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I've followed the tutorial here to create a VPC with public and private subnets.

Then I set up an AWS lambda function inside the public subnet to test if it could connect to the outside internet.

Here's my lambda function written in python3

import requests

def lambda_handler(event, context):
    r = requests.get('http://www.google.com')
    print(r)

The function above failed to fetch the content of http://www.google.com when I set it inside the public subnet in a VPC.

Here's the error message:

"errorMessage": "HTTPConnectionPool(host='www.google.com', port=80): Max retries exceeded with url: / (Caused by NewConnectionError(': Failed to establish a new connection: [Errno 110] Connection timed out',))", "errorType": "ConnectionError",

I don't understand why.

The route table of the public subnet looks like this:

enter image description here

The GET request to http://www.google.com should match igw-XXXXXXXXX target. Why can't the internet-gateway(igw) deliver the request to http://www.google.com and get back the website content?

This article says that I must set the lambda function inside the private subnet in order to have internet access.

If your Lambda function needs to access private VPC resources (for example, an Amazon RDS DB instance or Amazon EC2 instance), you must associate the function with a VPC. If your function also requires internet access (for example, to reach a public AWS service endpoint), your function must use a NAT gateway or instance.

But it doesn't explain why I can't set the lambda function inside the public subnet.

  • What does the Lambda logs in Cloudwatch say? Assume you have included requests modules with your deployment package? Could it be NACL preventing outbound traffic? – toringe Oct 25 '18 at 16:52
  • Do you actually need to deploy the Lambda function into a VPC? – jarmod Oct 25 '18 at 17:10
  • 2
    You need to setup a NAT gateway docs.aws.amazon.com/vpc/latest/userguide/vpc-nat-gateway.html – kichik Oct 25 '18 at 18:04
64

The reason that your Lambda function cannot access the internet, even though the Lambda function is running inside a public subnet of a VPC, is that Lambda functions do not, and cannot, have public IP addresses. You cannot send traffic to the internet, via the VPC's Internet Gateway, unless you have a public IP. You would need to route through a NAT.

The default route target for traffic in a VPC public subnet is the Internet Gateway (IGW) and, because the Lambda function only has a private IP, all packets to the internet from the Lambda function will be dropped at the IGW.

If your Lambda function doesn't actually need to reach private resources inside your VPC then you typically don't need to deploy the Lambda into a VPC. But if it does need to, then run the Lambda function in a private subnet and ensure a default route from that subnet to a NAT instance or NAT Gateway in a public subnet. And configure an IGW. Note: if the Lambda only needs access to resources in the VPC (e.g. an RDS database in a private subnet) and/or to AWS services that are all available via private VPC Endpoint then you don't need to route through NAT at all.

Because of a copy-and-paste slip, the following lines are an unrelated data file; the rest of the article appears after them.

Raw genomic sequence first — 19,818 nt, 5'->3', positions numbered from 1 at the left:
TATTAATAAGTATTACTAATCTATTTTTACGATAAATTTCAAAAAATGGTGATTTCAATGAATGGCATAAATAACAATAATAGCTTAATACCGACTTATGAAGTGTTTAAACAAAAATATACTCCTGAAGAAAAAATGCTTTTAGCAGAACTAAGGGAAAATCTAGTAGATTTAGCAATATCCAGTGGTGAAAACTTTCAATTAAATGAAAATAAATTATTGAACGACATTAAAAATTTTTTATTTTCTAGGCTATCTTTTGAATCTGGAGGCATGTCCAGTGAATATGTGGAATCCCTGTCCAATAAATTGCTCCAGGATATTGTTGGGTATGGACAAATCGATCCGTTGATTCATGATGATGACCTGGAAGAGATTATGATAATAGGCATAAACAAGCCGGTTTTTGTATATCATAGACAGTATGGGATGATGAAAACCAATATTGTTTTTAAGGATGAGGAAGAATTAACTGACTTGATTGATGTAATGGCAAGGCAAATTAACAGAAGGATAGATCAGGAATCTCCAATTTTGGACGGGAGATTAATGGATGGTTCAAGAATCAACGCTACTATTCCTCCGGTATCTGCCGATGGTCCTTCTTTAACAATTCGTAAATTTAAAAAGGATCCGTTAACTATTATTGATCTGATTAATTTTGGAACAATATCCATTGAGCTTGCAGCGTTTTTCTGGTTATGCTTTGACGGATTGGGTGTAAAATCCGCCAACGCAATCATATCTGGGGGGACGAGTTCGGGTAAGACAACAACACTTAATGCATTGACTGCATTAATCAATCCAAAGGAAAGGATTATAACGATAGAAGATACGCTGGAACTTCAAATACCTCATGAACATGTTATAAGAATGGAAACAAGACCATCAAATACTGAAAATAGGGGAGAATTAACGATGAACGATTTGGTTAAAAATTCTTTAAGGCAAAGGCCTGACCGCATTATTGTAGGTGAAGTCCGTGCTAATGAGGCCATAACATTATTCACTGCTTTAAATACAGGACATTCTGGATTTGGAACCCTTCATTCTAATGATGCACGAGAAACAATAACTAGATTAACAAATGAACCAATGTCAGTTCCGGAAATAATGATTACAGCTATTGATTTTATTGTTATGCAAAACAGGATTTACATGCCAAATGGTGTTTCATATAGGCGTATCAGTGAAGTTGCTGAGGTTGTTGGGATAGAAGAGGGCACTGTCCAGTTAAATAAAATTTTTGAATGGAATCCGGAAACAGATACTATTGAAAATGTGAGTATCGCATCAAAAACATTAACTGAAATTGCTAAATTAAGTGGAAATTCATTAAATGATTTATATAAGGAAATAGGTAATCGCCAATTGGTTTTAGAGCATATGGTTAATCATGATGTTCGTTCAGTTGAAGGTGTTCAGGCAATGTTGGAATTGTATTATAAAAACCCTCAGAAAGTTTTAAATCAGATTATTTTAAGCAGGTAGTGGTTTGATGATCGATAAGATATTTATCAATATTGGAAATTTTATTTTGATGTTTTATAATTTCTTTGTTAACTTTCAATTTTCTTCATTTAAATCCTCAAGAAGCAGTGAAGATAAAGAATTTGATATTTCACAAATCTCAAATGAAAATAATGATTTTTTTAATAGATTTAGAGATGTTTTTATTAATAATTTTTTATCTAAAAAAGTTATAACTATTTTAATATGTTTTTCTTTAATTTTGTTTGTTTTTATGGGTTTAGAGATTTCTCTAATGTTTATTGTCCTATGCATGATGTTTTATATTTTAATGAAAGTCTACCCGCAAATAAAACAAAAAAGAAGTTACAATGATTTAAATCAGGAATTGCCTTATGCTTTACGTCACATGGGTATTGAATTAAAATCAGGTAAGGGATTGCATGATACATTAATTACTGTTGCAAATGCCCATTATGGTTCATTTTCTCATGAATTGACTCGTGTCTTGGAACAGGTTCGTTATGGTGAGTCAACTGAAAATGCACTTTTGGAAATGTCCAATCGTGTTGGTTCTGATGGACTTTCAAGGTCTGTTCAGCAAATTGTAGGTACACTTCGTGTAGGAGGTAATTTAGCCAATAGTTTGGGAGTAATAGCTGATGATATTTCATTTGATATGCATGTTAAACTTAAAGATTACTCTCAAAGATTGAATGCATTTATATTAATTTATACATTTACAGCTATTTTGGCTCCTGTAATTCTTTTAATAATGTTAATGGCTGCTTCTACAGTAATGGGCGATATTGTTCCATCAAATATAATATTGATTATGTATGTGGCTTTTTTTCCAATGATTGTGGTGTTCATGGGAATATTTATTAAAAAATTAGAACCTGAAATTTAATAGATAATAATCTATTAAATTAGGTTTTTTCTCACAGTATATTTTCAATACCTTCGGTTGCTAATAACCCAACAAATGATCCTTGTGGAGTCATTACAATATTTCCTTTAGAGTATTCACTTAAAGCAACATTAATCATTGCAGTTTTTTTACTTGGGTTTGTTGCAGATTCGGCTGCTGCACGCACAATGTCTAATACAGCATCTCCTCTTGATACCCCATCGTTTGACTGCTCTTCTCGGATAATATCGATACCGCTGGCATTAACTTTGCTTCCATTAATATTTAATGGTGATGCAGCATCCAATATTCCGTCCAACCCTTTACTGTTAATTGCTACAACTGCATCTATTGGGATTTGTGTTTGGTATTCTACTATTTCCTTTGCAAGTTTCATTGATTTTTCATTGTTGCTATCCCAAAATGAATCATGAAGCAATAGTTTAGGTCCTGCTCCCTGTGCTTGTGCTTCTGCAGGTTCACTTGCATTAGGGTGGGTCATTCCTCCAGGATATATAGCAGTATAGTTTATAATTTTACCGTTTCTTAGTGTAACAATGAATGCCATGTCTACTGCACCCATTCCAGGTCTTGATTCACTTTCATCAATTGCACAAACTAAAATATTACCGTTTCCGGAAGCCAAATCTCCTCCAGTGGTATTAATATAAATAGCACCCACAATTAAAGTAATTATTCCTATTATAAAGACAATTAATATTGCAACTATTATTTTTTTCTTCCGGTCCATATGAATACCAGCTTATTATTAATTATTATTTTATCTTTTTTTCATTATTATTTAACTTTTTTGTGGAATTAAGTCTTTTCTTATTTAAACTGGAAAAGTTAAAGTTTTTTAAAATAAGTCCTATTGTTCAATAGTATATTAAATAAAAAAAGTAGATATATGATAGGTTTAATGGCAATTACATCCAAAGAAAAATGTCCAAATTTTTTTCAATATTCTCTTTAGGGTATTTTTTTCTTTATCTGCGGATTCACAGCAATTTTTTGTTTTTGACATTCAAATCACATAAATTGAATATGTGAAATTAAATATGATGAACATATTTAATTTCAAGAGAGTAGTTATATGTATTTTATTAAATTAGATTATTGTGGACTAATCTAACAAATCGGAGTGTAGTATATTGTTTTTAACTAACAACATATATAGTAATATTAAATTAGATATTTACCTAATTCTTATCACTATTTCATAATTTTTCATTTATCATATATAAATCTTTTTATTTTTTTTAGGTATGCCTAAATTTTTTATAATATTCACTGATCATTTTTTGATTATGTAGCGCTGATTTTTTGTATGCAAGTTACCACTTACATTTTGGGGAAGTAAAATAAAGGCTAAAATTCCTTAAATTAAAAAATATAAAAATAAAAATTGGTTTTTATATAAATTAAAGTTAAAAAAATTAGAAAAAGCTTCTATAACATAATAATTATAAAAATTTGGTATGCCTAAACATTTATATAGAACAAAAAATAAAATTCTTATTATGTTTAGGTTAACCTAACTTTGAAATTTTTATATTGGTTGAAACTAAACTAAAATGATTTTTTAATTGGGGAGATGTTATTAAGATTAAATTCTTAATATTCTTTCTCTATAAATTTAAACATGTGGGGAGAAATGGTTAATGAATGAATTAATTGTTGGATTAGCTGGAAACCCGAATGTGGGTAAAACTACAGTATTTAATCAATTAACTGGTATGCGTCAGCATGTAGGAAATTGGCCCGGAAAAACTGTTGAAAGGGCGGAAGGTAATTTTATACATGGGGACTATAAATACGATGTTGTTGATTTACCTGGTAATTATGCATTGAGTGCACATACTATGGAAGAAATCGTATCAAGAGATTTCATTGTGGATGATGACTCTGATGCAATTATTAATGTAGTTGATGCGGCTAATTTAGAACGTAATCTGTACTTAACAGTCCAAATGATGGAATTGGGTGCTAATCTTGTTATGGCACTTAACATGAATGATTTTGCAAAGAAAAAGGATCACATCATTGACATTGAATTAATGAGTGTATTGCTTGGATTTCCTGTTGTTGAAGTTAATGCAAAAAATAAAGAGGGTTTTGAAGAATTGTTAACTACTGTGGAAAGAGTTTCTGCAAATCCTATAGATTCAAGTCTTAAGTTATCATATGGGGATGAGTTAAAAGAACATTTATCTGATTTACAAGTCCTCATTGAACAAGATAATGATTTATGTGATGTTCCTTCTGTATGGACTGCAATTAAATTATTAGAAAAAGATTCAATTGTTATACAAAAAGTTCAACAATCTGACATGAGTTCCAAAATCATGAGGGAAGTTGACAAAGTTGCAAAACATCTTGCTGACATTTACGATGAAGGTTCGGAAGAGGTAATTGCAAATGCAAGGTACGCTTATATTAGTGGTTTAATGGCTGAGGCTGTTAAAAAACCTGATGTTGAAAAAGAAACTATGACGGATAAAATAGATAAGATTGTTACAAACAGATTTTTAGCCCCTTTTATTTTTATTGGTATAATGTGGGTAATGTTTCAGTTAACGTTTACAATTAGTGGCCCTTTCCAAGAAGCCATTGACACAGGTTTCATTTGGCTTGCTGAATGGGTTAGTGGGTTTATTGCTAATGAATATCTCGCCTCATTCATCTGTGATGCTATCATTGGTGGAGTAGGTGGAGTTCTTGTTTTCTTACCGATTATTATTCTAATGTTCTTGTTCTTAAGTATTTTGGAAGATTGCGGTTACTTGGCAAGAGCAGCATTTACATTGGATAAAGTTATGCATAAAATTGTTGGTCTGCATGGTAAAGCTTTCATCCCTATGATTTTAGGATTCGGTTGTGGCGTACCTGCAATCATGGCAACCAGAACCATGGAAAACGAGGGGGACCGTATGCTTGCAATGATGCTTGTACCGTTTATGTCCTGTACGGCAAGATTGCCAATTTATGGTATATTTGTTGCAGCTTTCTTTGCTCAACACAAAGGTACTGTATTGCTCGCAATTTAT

• Is there a reason why you advise to run the lambda in a private subnet? Any drawbacks vs running it on a public one? – LLL Dec 12 '19 at 18:25
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    @LLL stepping back, you run Lambda functions in a VPC if you need them to run there, e.g. because they need to access private resources such as a MySQL DB inside the VPC or an S3 bucket restricts access to a specific VPC via private endpoint. The drawback of running in VPC is cold start latency is higher than when not run in VPC (because an ENI must be attached). The difference between public and private subnets is routing (what the 0.0.0.0/0 default route points to, IGW or NAT). If your Lambda needs outbound access then it won't work in a public subnet, because the default route is the IGW. – jarmod Dec 12 '19 at 18:45
  • Thanks! I didn't realize that only private subnets can have a NAT GW, so it makes perfect sense. BTW while going this rabbit hole I also found out that you actually CAN have a lambda access the internet from a public subnet, but an elastic IP needs to be attached to its ENI. I know it's silly but it's nice to know. – LLL Dec 12 '19 at 18:52
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    And it all changes again. AWS have listened regarding the cold start and ENI consumption issues and now support Hyperplain for Lambda, you still have to add the appropriate IAM permissions extra, but it looks like significant improvements : aws.amazon.com/blogs/compute/… – Aardvark Feb 1 '20 at 2:52
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    Thank you! This was an extremely clear explanation. – Ken Colton Jul 24 '20 at 0:19

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